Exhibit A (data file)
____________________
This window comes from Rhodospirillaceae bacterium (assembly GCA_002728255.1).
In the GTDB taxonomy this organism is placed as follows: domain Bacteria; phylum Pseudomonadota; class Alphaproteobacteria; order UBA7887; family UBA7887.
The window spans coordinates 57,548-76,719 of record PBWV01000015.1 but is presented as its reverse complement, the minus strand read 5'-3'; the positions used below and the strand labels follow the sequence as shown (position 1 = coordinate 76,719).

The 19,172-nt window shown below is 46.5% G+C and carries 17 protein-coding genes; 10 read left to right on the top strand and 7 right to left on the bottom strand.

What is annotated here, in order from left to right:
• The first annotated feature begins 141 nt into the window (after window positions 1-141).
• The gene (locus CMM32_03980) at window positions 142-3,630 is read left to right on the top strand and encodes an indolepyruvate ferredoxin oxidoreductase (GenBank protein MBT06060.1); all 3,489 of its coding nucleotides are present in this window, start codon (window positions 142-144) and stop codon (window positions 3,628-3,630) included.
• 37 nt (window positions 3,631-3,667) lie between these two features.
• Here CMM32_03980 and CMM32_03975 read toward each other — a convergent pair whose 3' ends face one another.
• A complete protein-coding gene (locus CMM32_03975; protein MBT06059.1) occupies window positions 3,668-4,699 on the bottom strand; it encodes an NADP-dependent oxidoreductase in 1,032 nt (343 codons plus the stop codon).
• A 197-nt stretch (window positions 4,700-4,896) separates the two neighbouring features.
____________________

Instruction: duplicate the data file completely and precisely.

This window comes from Rhodospirillaceae bacterium (assembly GCA_002728255.1).
In the GTDB taxonomy this organism is placed as follows: domain Bacteria; phylum Pseudomonadota; class Alphaproteobacteria; order UBA7887; family UBA7887.
The window spans coordinates 57,548-76,719 of record PBWV01000015.1 but is presented as its reverse complement, the minus strand read 5'-3'; the positions used below and the strand labels follow the sequence as shown (position 1 = coordinate 76,719).

The 19,172-nt window shown below is 46.5% G+C and carries 17 protein-coding genes; 10 read left to right on the top strand and 7 right to left on the bottom strand.

What is annotated here, in order from left to right:
• The first annotated feature begins 141 nt into the window (after window positions 1-141).
• The gene (locus CMM32_03980) at window positions 142-3,630 is read left to right on the top strand and encodes an indolepyruvate ferredoxin oxidoreductase (GenBank protein MBT06060.1); all 3,489 of its coding nucleotides are present in this window, start codon (window positions 142-144) and stop codon (window positions 3,628-3,630) included.
• 37 nt (window positions 3,631-3,667) lie between these two features.
• Here CMM32_03980 and CMM32_03975 read toward each other — a convergent pair whose 3' ends face one another.
• A complete protein-coding gene (locus CMM32_03975; protein MBT06059.1) occupies window positions 3,668-4,699 on the bottom strand; it encodes an NADP-dependent oxidoreductase in 1,032 nt (343 codons plus the stop codon).
• A 197-nt stretch (window positions 4,700-4,896) separates the two neighbouring features.